Do We Replace Our Cells Every 7 or 10 years?

The Question: I’ve read various internet articles that say that human beings replace “every cell in your body” every X years (usually 7, but sometimes 10). What’s the real deal?

Submitted by: Rick, NY

The Short Answer: Recent research has confirmed that different tissues in the body replace cells at different rates, and some tissues never replace cells. So the statement that we replace every cell in the body every seven years or every ten years is wrong. Using a revolutionary new technique (described below), researchers have shown that:

  1. Neurons in the cerebral cortex are never replaced. There are no neurons added to your cerebral cortex after birth. Any cerebral cortex neurons that die are not replaced.
  2. Fat cells are replaced at the rate of about 10% per year in adults. So you could say that on average, human beings replace all their fat cells about every ten years.
  3. Cardiomyocyte heart cells are replaced at a reducing rate as we age. At age 25, about 1% of cells are replaced every year. Replacement slows gradually to about 0.5% at age 70. Even in people who have lived a very long life, less than half of the cardiomyocyte cells have been replaced. Those that aren’t replaced have been there since birth.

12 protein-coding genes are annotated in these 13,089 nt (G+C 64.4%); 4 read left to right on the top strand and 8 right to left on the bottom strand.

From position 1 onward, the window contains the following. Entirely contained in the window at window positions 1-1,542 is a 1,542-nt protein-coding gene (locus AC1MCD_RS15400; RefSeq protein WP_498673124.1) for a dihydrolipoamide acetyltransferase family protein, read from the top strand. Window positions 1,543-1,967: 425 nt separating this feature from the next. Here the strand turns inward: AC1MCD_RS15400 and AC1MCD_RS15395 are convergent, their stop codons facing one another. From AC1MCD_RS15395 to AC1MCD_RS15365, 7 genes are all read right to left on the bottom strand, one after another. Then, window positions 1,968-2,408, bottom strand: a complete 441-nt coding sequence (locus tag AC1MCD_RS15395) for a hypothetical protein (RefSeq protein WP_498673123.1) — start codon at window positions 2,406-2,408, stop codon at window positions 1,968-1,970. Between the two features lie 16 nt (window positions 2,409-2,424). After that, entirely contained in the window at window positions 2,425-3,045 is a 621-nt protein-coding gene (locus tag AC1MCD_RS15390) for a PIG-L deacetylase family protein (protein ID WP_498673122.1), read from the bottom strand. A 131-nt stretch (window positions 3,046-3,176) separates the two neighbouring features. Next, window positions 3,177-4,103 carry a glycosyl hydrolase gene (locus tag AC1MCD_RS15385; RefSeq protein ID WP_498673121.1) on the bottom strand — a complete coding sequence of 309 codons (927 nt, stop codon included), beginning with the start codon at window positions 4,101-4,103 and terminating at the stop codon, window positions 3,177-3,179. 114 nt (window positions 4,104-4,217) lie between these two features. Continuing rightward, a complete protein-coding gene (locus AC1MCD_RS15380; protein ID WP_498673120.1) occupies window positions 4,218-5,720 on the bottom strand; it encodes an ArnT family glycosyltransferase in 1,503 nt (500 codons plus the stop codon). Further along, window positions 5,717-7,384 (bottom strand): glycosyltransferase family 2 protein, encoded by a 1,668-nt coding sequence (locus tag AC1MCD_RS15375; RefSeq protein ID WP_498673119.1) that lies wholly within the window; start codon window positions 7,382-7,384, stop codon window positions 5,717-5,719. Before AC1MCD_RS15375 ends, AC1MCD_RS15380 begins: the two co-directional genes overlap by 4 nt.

Scientists are now studying other tissues to determine the turnover rate.

More Information: What’s a little confusing about the data given above is that obviously, our brains grow bigger after birth, and so do our hearts. So where is all the extra bulk coming from? In the brain, no cerebral cortex neurons are added, but research hasn’t been completed on other parts of the brain, and even if it were to turn out that no other neurons are added, lots of other kinds of cells are added. Glial cells, for example, may actually make up 90% of the cells in the brain. It used to be thought that glial cells were simply the scaffolding of the brain, with no real role in the processing of the brain. In recent years, however, it has become clear that glial cells play key roles in processing.

Cardiomyocytes are the true muscle cells of the heart, but the heart is also made up of connective tissue and other cell types that may turn out to have different growth and replacement rates. And while cardiomyocytes replace very slowly, and some are never replaced, the individual cells do grow in size.